by Alan Murray
To take on the worlds toughest challenges in a sustainable way, companies are turning to something familiar: the profit motive. Here, the true and best meaning of return on investment.
Not for the first time, capitalism is under attack.
The economic system that won the great ideological battle of the 20th century is facing a renewed challenge in the 21st. You can hear it in the passionate rhetoric of Pope Francis in Bolivia and see it in the crowds cheering socialist Bernie Sanders in New Hampshire. It even made its way to the privileged heights of Aspen this summer, where theNew York Times David Brooks reports that columnist Anand Giridharadas accused NGO leaders of praising the rich for all the good they do with their philanthropy while never challenging them for the harm they do in their businesses.
But many smart business leaders sense that something bigger is afoot, and recognize that they ignore such public currents at their peril. Technology and globalization, for all their benefits, have widened the wedge between rich and poor. The financial crisis of 200708 has underscored the systems roughest edges. The rising tide that once lifted all boats has caused a leak.
Prodded by socially conscious customers and idealistic employees, as well as a skeptical public, businesses are searching for new ways to prove capitalisms power to rectify social ills. Whether it is John Mackeys conscious capitalism, the just capital of Paul Tudor Jones, Michael Porters shared value capitalism, Lynn Forester de Rothschilds inclusive capitalism, or Marc Benioffs compassionate capitalism, the collective message is unambiguous: Your fathers capitalism needs some modification.
Fortunes new Change the World list is our contribution to this trend. It is meant to shine a spotlight on companies that have made significant progress in addressing major social problems as a part of their core business strategy. It is based on our belief that capitalism should be not just tolerated but celebrated for its power to do good. At a time when governments are flailing, its powers are needed more than ever.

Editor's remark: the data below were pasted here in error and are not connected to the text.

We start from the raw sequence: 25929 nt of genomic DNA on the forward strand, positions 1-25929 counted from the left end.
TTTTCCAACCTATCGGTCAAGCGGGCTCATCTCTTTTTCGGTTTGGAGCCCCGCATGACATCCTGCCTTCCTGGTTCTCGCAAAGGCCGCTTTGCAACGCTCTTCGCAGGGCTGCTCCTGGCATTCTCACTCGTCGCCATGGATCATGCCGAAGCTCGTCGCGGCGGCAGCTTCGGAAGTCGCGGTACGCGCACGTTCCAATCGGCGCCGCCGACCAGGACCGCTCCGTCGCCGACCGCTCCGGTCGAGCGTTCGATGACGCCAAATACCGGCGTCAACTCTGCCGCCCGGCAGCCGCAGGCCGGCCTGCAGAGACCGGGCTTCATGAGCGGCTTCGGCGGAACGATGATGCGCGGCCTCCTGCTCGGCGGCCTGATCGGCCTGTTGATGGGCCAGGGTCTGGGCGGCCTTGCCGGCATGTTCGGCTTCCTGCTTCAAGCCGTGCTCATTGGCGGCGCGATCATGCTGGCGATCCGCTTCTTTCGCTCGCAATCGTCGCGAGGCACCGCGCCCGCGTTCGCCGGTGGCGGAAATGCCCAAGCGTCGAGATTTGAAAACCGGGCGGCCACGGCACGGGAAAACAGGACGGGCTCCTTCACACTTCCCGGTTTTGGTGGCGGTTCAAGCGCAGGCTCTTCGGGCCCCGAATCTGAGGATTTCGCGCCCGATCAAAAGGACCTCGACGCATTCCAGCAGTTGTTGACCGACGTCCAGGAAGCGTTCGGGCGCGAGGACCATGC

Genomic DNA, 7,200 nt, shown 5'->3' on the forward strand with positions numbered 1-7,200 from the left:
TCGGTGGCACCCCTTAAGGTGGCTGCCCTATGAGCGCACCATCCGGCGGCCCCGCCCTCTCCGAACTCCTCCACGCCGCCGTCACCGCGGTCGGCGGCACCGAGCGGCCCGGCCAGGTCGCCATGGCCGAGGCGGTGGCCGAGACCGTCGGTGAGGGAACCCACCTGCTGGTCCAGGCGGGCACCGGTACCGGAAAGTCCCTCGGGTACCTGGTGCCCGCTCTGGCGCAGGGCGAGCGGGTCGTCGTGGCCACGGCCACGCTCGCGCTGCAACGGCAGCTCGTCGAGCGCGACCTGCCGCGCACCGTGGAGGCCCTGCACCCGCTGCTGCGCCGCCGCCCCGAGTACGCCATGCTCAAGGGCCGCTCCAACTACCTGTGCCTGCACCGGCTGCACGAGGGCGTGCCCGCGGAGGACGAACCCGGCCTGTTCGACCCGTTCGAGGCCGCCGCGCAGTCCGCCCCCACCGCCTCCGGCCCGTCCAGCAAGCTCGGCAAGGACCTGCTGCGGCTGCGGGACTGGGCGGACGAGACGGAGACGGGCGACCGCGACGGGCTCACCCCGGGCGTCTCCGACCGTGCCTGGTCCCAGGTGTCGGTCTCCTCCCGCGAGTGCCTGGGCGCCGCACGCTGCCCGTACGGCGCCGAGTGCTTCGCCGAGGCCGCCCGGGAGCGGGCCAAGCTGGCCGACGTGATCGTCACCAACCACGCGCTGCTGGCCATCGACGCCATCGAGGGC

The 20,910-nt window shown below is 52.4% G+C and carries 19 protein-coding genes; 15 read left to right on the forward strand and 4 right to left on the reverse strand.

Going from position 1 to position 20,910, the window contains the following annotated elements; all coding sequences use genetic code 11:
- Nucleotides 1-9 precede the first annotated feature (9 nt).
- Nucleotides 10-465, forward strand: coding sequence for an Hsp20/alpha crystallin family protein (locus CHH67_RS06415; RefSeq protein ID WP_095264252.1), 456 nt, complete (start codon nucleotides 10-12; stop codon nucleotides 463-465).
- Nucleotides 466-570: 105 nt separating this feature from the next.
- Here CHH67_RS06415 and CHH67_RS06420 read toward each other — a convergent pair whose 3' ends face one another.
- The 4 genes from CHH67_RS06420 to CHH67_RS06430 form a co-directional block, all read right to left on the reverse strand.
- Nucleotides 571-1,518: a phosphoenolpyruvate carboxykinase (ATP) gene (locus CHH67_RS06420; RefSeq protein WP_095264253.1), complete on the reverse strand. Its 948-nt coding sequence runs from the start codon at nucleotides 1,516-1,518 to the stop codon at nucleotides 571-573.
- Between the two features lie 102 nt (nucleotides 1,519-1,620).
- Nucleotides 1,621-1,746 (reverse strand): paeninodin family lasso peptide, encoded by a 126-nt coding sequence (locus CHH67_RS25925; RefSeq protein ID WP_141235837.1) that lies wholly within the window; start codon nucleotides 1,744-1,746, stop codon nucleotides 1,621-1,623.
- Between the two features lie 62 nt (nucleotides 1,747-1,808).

In doing this, we have enlisted the help of a small army ofFortunes friends and mentors. The list includes some of the most thoughtful leaders we know in the corporate and nonprofit realms, as well as a number of scholars who bring both perspective and insight to the public discourse on business.
We are particularly indebted to FSG, a nonprofit think tank led by Mark Kramer and guided by Harvard professor Michael Porter, for investing many hours of their valuable time collecting and vetting nominations for the list. They have been pioneers in this effort, and we are lucky to have their assistance. While the editors of Fortune are ultimately responsible for the final list, we couldnt have done it without their expertise and effort.
A couple of caveats: We have made no effort here to rate companies on their overall goodness or social responsibility. Thats a task beyond our competence. We recognize that these are large global companies with complex operations that may be ameliorating one great global problem even as they contribute to another (and we will continue to encourage our reporters to uncover the latter). Moreover, we acknowledge that some of these companies have undertaken the actions highlighted here in part to counter public criticism for past actions that are less than laudable.
Our point is simply this: Business in pursuit of profit still offers the best hope of addressing many of mankinds most deeply rooted problems. Companies that are making genuine efforts to change the world for the better should be encouraged. The future of capitalismand the future of mankinddepends on it.
To see the full Change the World list, visit fortune.com/change-the-world.
A version of this article appears in the September 1, 2015 issue of Fortune magazine with the headline Doing well by doing good.
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